1.) Especially in matters of race and sexual orientation, it's really interesting that the weight one attaches to various aspects of identity can vary so much. Part of this is personality and preferences. Part of it is ideology and worldview. Part of it is the cultural context in which one lives, especially for those in a minority where there is some social tension.
In our context, with two bi-racial boys, it's interesting to consider the extent to which we emphasize that they are boys-- and the extent to which they are bi-racial. Gender and race are part of our identity. But where do they rate in a Top Ten list, compared to other attributes-- religious belief, education, character traits, sexual orientation, etc.? When we were reading the literature on race and adoption, it was interesting to learn that race is #1 for some people (particularly for those who write books on the topic!); for others, it barely makes the Top Ten.

2.) Collins chooses to describe his identity in (only) five ways: age, occupation, size, race, and sexual orientation. I'm guessing that sexual orientation comes last for dramatic affect. But which of these five are most important to him? Why didn't he list others (e.g., gender-- which is actually key to this moment in history)? He chose aspects of his identity that he does and does not control. He did not choose any character traits (e.g., kind, aggressive, courageous). More broadly: When I describe myself, what does it say about me-- or how I sell or see myself-- that I say or leave out certain things? 

For the Christian, our (first) identity is in Christ. I Corinthians 6:9-11 is quite helpful here: "Do you not know that wrongdoers will not inherit the kingdom of God? Do not be deceived: Neither the sexually immoral nor idolaters nor adulterers nor men who have sex with men nor thieves nor the greedy nor drunkards nor slanderers nor swindlers will inherit the kingdom of God. And that is what some of you were. But you were washed, you were sanctified, you were justified in the name of the Lord Jesus Christ and by the Spirit of our God."

-“I didn’t set out to be the first openly gay athlete playing in a major American team sport,” Collins wrote. “But since I am, I’m happy to start the conversation. I wish I wasn’t the kid in the classroom raising his hand and saying, ‘I’m different.’ If I had my way, someone else would have already done this. Nobody has, which is why I’m raising my hand.” 

I believe him when he says it was not (initially) a goal. But to be clear, because no one had done this before, he *is* the kid in the classroom saying he's different. Nobody had-- and he feels compelled at this point-- and so here we are. He gets to be historic, but he can't claim that he's not being historic.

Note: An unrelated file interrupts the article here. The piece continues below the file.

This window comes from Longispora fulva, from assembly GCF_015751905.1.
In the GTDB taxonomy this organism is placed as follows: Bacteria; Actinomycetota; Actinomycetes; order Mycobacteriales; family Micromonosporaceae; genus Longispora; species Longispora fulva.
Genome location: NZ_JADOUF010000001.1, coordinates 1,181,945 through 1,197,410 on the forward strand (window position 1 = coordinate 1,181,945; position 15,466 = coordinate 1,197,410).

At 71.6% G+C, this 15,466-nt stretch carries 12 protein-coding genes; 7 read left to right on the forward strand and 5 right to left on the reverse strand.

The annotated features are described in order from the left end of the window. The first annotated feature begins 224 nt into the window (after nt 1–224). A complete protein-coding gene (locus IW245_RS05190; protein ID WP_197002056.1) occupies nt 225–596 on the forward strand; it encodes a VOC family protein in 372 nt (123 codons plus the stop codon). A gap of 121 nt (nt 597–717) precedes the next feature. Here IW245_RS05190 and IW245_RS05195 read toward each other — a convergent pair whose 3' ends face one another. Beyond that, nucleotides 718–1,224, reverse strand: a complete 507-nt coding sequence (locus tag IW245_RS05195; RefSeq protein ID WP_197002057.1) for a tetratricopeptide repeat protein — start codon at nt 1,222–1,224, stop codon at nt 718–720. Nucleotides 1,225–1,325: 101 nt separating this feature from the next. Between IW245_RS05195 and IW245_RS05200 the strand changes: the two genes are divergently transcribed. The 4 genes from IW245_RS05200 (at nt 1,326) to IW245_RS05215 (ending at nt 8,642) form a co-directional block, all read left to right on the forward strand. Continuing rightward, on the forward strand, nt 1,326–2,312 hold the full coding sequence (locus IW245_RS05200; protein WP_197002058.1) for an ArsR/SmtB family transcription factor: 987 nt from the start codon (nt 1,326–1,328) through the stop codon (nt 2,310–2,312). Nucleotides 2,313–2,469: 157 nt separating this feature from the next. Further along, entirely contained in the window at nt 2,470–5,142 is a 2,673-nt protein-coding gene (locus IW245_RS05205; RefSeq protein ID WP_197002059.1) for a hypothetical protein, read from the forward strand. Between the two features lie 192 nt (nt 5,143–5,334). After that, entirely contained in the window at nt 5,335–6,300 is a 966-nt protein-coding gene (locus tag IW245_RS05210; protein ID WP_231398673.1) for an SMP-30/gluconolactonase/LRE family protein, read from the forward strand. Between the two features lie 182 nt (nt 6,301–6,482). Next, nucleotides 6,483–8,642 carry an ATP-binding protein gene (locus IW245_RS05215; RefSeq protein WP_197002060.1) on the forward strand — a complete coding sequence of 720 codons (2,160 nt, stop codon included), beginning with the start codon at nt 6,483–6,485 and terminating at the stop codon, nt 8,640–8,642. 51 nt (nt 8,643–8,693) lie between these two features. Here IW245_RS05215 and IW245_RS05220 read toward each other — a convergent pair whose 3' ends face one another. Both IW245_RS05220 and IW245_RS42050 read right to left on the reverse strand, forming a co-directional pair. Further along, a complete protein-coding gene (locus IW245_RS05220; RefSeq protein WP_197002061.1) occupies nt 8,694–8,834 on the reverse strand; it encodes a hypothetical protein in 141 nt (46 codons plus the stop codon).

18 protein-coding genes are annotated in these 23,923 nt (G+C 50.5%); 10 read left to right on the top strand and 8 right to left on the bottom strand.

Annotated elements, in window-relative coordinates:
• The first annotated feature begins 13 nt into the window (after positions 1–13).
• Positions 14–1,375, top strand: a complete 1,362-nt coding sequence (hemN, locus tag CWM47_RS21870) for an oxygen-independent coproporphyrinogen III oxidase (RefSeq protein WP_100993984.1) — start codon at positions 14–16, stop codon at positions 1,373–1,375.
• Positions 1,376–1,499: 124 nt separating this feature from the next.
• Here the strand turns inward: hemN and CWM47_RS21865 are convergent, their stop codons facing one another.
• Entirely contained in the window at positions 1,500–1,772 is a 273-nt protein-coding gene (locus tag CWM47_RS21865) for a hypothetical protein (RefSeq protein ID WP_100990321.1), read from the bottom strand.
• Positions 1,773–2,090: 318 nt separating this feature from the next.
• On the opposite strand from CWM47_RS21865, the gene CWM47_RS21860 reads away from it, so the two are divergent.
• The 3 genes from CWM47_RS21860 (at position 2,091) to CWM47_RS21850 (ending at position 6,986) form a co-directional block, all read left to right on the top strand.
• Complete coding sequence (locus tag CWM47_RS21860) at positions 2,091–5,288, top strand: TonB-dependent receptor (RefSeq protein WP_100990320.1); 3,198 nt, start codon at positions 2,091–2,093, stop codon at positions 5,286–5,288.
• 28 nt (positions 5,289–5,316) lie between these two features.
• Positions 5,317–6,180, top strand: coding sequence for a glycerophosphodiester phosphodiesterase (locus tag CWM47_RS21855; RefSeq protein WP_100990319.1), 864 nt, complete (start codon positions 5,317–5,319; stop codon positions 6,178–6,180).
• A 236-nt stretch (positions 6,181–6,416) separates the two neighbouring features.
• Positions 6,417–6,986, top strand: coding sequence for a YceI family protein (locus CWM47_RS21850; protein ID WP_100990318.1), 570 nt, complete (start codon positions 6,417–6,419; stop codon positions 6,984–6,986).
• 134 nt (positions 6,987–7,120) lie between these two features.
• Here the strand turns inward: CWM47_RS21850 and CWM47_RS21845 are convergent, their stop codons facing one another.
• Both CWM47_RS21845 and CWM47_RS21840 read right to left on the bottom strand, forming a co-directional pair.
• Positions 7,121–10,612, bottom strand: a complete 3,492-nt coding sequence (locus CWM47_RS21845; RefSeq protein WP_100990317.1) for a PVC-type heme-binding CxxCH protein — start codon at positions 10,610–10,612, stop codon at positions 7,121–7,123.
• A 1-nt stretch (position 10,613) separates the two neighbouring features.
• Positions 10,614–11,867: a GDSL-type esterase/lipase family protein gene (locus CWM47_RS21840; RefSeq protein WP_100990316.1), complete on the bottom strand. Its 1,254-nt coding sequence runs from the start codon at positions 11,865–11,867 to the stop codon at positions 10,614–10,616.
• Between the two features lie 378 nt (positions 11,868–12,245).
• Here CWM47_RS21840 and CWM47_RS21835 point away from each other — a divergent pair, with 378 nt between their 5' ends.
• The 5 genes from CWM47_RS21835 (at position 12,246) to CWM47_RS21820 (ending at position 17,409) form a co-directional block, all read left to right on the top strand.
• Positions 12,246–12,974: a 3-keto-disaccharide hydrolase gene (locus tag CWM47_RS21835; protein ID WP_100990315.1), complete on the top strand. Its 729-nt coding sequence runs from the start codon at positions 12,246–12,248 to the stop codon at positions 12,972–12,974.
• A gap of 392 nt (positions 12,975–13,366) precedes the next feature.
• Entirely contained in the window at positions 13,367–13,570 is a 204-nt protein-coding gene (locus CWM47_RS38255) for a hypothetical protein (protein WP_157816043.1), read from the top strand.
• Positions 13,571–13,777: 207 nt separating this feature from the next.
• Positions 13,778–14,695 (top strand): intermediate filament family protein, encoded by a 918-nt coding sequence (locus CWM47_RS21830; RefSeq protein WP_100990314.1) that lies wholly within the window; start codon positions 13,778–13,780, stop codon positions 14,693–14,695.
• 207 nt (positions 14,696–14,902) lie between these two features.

Monday, April 29, 2013

DC Orientation from Heavenly Pictures on Vimeo.

Tuesday, April 16, 2013

Life of Pi

I really enjoyed this movie-- provocative, beautiful, well-crafted, well-acted (including the first film for the actor who played Pi). I didn't see it in 3-D, but I don't think that would add much. The first time, I saw it on the big screen; the second time, on TV. Nice both ways, but better on the big screen (not surprising). 

I also looked at some videos of Ang Lee (and here) and enjoyed his discussion of using 3-D for the first time and the humility he gained from working with water. In terms of the book's message/vision, he is a thoughtful agnostic-- and his questions and his searching are reflected in the film.

I have not yet read Yann Martel's book, but probably will, given how much I enjoyed the movie. 

If you haven't seen/read it yet (but plan to), then you won't want to read any further. Spoiler alert!

The key moment happens at the end as Pi relates "his story" to the Japanese insurance agents. He provides a synopsis of what the movie depicts. And the agents uncomfortably say that the story won't work for their purposes-- and at least imply that it's not believable. Pi asks if they want another story and they say yes. His second story is more concrete, using the characters of his first story as representatives/metaphors. Then the movie flashes back to the present and he asks his interviewer which story is better. The interviewer replies, "the first". Pi's response: "And so it goes with God."

The funny thing is that both stories are fantastic. The one is fantastic in a supernatural sense, assuming the presence of God. The other is fantastic in a natural sense, assuming no presence (or assuming away the presence) of God. But both are amazing and both require considerable faith. (Seeing it the second time, knowing what to expect and what to look for, I'd say the second/natural story becomes relatively more fantastic.)

And so, the key question for life and theology-- whether interpreting a particular event or looking at life as a whole: Does one believe the supernatural fantastic story-- or the natural fantastic story? Or does one imagine that the natural story is not all that fantastic?

All of this fits neatly in the "post-modern" context-- with its emphasis on narrative, story, subjectivity, humility about what we "know", etc. For moderns, this is rough business either way-- and they'll ignore it or push it away. Which story do you believe?